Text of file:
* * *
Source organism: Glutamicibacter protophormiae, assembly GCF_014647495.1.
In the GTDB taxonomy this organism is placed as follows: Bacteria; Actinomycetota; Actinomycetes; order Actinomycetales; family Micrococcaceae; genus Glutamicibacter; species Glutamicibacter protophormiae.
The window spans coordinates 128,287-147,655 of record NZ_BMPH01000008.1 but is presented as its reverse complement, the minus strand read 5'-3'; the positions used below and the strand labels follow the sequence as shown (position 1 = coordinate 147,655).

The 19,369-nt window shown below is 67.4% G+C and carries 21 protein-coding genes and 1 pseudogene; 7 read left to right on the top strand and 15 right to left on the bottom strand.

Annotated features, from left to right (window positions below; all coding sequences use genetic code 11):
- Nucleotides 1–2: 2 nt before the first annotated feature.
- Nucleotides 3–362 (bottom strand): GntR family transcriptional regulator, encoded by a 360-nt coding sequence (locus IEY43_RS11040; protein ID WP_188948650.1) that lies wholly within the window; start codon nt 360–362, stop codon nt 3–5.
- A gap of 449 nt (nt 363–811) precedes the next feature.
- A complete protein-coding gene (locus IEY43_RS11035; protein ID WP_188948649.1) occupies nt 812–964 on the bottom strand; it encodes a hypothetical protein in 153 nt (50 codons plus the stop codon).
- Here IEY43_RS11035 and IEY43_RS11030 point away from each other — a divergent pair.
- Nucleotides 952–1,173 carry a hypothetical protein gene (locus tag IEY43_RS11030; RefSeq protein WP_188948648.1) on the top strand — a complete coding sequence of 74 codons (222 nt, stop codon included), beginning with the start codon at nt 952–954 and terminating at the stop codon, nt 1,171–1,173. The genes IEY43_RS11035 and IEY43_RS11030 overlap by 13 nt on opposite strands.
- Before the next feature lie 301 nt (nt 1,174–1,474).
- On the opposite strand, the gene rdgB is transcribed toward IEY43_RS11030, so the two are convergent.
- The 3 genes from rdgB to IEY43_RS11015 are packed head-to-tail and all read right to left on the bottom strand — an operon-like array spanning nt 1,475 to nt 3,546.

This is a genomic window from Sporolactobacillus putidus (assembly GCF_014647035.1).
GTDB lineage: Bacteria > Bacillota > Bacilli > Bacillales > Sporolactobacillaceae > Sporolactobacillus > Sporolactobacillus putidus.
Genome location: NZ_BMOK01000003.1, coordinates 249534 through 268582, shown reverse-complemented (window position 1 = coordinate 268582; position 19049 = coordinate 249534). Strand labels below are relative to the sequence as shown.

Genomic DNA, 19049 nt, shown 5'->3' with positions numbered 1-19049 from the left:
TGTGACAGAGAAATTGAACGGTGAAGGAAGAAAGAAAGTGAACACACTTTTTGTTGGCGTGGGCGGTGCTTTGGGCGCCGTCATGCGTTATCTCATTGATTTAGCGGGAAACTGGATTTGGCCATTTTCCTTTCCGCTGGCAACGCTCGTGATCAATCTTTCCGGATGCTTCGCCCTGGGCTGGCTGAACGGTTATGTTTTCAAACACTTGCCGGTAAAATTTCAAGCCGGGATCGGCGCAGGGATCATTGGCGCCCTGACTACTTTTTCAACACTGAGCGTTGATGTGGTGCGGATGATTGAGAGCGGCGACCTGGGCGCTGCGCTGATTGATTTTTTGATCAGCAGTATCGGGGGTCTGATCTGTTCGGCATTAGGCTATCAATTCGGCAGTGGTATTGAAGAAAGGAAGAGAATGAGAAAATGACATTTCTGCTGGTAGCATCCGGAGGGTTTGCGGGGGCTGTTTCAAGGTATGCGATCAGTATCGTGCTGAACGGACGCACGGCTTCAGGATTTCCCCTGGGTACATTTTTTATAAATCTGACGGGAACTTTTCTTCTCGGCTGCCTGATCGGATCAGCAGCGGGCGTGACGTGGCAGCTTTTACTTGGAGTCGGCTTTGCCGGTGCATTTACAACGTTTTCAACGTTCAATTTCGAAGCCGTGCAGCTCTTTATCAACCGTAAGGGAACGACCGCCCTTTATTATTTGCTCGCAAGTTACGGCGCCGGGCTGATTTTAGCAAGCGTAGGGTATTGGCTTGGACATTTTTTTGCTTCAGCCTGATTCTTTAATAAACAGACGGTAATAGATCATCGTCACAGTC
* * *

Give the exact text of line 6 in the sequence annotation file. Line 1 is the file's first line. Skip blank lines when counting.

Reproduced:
- Nucleotides 1–2: 2 nt before the first annotated feature.